Home › Forums › Spectroscopy › Relative Flux Calibration › more experimentation required …
Yes, these discussions have got me thinking again because of the pro-am stuff that I’ve been involved in where using AOD was mandated simply because of the cadence requirements of rapidly changing features and the inability to acquire sufficient reference spectra often enough as the target moved through different altitudes. As Robin has mentioned, it’s also a usual technique used by professionals.
However, I’ve never been totally at home with its implementation in ISIS – having witnessed some weird effects that could only be corrected with bizarre AOD values. So, more often than not, I revert to the standard practice of obtaining nearby reference star spectra to correct for instrument response and extinction – particularly when taking just an hour’s worth of spectra or so. The problem it seems, at least for me, is when to use one vs another, and applying some consistency to spectral processing (which seems more important).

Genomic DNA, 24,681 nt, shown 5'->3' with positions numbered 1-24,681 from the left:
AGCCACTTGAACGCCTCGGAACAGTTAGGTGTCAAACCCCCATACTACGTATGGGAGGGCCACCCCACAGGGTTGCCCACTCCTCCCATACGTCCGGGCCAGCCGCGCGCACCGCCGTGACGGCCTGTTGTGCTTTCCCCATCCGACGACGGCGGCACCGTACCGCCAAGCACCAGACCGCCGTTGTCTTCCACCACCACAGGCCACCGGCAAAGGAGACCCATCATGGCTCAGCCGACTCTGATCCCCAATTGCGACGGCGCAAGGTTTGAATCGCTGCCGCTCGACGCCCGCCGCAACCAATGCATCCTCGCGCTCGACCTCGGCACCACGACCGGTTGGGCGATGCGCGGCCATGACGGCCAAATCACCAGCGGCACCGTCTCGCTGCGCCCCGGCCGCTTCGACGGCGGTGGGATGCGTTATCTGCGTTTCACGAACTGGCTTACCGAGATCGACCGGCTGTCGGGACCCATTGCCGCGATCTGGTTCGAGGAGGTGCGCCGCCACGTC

Thanks for the contributions to this interesting dissection. Response and extinction correction in spectroscopy (and photometry for that matter) seem to be recurring themes, so there’s obviously some merit in all of this banter.